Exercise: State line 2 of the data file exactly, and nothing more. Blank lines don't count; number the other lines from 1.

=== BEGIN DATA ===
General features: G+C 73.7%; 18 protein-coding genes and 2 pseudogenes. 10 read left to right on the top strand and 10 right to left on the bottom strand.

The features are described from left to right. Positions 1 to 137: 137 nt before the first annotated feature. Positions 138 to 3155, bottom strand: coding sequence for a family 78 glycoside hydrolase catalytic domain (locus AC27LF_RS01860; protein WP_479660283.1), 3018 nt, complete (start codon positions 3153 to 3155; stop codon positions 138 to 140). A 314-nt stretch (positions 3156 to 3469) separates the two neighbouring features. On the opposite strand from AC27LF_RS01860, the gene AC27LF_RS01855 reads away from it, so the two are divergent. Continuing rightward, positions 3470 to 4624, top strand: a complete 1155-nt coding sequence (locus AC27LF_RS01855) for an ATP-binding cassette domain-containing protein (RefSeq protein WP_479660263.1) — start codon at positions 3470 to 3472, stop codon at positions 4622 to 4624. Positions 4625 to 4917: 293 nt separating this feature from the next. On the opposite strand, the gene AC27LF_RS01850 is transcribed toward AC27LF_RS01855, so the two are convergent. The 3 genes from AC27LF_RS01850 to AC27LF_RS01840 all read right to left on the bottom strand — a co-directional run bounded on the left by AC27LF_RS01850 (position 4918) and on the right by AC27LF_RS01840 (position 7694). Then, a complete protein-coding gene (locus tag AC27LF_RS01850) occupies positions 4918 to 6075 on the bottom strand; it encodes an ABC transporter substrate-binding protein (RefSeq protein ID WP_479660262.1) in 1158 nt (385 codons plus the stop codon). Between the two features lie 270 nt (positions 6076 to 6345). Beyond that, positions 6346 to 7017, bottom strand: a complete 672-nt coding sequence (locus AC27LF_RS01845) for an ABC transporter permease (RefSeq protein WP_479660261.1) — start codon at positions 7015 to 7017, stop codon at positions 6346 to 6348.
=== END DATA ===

The features are described from left to right. Positions 1 to 137: 137 nt before the first annotated feature. Positions 138 to 3155, bottom strand: coding sequence for a family 78 glycoside hydrolase catalytic domain (locus AC27LF_RS01860; protein WP_479660283.1), 3018 nt, complete (start codon positions 3153 to 3155; stop codon positions 138 to 140). A 314-nt stretch (positions 3156 to 3469) separates the two neighbouring features. On the opposite strand from AC27LF_RS01860, the gene AC27LF_RS01855 reads away from it, so the two are divergent. Continuing rightward, positions 3470 to 4624, top strand: a complete 1155-nt coding sequence (locus AC27LF_RS01855) for an ATP-binding cassette domain-containing protein (RefSeq protein WP_479660263.1) — start codon at positions 3470 to 3472, stop codon at positions 4622 to 4624. Positions 4625 to 4917: 293 nt separating this feature from the next. On the opposite strand, the gene AC27LF_RS01850 is transcribed toward AC27LF_RS01855, so the two are convergent. The 3 genes from AC27LF_RS01850 to AC27LF_RS01840 all read right to left on the bottom strand — a co-directional run bounded on the left by AC27LF_RS01850 (position 4918) and on the right by AC27LF_RS01840 (position 7694). Then, a complete protein-coding gene (locus tag AC27LF_RS01850) occupies positions 4918 to 6075 on the bottom strand; it encodes an ABC transporter substrate-binding protein (RefSeq protein ID WP_479660262.1) in 1158 nt (385 codons plus the stop codon). Between the two features lie 270 nt (positions 6076 to 6345). Beyond that, positions 6346 to 7017, bottom strand: a complete 672-nt coding sequence (locus AC27LF_RS01845) for an ABC transporter permease (RefSeq protein WP_479660261.1) — start codon at positions 7015 to 7017, stop codon at positions 6346 to 6348.